SOFA’s five life-saving tips can save yours, as they have saved countless other railroaders from death and career-ending injuries:

  1. Secure all equipment before action is taken.
  2. Protect employees against moving equipment.
  3. Discuss safety at the beginning of a job or when work changes.
  4. Communicate before action is taken.
  5. Mentor less experienced employees to perform service safely.

The SOFA working group also warned of special switching hazards:

  • Close clearances
  • Shoving movements
  • Unsecured cars
  • Free rolling rail cars
  • Exposure to mainline trains
  • Tripping, slipping or falling
  • Unexpected movement of cars
  • Adverse environmental conditions
  • Equipment defects
  • Motor vehicles or loading devices
  • Drugs and alcohol

On behalf of all your international officers, I once again wish you a blessed, safe and happy holiday season.

Fraternally,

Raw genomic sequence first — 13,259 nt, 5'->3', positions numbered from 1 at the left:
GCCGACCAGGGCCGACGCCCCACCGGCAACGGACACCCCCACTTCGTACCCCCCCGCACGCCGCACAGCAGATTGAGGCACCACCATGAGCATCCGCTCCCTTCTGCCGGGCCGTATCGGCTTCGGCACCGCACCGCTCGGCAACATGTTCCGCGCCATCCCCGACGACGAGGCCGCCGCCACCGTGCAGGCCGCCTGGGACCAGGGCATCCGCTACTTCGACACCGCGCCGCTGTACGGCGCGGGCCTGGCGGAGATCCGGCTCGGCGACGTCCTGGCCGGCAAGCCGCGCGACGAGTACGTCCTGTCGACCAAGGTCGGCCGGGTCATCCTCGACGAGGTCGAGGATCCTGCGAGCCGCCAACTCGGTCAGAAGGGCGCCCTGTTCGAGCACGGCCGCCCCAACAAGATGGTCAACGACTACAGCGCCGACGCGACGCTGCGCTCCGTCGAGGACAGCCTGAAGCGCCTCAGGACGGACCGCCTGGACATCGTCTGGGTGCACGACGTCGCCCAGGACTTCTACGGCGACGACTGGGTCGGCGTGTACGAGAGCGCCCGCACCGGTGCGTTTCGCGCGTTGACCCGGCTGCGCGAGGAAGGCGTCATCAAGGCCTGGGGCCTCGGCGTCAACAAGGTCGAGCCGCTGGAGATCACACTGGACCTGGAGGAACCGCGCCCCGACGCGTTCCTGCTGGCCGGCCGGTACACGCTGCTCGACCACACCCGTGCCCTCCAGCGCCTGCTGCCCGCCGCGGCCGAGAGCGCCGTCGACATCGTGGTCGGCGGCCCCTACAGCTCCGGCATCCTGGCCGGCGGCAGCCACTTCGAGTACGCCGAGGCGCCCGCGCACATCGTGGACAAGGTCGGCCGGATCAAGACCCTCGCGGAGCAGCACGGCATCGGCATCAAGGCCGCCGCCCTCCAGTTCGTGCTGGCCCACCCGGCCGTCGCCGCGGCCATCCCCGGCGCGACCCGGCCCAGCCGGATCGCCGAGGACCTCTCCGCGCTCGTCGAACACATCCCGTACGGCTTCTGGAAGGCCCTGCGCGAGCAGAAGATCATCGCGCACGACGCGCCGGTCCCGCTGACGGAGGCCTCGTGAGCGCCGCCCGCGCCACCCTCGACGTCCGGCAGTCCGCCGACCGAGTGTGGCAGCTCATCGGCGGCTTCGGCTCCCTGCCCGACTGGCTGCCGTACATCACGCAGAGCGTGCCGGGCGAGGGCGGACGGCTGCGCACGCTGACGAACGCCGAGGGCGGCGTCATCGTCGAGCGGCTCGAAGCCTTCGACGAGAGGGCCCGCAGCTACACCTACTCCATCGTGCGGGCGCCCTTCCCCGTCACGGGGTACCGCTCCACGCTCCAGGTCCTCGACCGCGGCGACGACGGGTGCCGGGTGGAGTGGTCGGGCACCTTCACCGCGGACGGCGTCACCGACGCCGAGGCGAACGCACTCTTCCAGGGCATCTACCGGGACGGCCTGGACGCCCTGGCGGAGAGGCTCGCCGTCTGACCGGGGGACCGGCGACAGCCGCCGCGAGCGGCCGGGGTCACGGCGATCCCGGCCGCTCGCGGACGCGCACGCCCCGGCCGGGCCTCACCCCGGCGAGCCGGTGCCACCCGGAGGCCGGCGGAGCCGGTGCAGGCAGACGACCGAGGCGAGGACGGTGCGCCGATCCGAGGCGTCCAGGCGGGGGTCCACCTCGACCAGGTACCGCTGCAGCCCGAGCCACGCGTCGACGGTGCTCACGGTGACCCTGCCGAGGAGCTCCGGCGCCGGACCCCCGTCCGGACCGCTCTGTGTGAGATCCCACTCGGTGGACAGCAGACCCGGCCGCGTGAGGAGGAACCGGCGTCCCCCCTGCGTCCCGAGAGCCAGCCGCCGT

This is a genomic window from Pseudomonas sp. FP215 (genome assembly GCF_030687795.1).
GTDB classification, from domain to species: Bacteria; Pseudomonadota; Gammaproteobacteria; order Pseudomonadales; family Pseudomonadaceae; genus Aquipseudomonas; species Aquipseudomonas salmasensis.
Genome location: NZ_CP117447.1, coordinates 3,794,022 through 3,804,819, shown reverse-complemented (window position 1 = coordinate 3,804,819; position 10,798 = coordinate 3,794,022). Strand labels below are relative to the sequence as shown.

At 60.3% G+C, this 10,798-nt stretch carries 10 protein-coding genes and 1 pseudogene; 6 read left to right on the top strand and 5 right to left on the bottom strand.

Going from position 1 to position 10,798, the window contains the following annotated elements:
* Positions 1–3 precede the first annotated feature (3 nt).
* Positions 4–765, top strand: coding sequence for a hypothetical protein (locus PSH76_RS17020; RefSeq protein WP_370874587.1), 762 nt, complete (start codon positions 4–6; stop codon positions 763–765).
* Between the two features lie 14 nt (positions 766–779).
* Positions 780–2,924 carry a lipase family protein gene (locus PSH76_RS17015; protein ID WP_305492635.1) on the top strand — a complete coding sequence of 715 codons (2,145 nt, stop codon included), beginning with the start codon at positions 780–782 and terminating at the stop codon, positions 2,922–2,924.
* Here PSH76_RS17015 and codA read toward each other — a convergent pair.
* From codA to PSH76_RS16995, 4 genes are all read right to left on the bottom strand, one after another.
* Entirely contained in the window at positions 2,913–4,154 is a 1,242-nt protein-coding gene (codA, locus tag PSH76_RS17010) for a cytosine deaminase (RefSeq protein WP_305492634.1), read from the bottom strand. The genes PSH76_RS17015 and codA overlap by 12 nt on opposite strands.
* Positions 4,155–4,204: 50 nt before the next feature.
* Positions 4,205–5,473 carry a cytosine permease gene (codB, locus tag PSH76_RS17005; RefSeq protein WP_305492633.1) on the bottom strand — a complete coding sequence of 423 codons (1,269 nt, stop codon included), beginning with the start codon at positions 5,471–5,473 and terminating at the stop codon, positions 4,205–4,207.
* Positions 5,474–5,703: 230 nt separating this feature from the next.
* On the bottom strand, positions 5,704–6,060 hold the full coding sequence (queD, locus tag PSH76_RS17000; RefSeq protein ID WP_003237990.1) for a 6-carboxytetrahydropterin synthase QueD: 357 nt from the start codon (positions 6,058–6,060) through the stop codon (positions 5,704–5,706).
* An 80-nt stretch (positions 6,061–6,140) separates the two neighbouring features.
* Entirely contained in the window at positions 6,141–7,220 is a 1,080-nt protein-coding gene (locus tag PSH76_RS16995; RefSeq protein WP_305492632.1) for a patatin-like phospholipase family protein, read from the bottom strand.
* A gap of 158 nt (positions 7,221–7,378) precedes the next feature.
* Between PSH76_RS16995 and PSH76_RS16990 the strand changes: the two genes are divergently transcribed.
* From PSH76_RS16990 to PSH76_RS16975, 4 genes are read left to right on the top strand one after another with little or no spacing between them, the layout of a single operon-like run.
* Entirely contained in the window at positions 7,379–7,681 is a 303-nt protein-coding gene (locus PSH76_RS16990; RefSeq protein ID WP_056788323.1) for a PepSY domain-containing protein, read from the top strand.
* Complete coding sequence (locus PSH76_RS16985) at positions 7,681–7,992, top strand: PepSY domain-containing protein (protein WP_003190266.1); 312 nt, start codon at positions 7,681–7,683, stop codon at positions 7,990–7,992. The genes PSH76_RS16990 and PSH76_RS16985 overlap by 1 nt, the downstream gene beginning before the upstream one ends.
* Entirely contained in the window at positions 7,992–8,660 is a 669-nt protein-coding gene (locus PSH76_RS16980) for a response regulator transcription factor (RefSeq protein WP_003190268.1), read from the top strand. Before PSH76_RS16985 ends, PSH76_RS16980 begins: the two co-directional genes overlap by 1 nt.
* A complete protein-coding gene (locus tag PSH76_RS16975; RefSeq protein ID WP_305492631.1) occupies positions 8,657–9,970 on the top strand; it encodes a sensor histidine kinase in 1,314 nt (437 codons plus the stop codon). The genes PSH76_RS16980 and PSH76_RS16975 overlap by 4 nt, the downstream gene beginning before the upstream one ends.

President, Transportation Division

SOFA releases fatality and severe injury report for the 4th quarter 2018

The Federal Railroad Administration’s Switching Operations Fatality Analysis working group (SOFA) – which has three SMART TD representatives – has released its switching fatality and severe injury update for the fourth quarter of 2018.

SOFA reported a total of 17 severe injuries for the fourth quarter, bringing 2018’s annual total to 68. Of those severe injuries reported in the quarter, one resulted in amputation. None of the incidents were fatal.

For the year, there were eight amputations. When combined with the first three SOFA quarterly reports, the group counted three switching-related fatalities in 2018. SMART TD had seven member fatalities last year.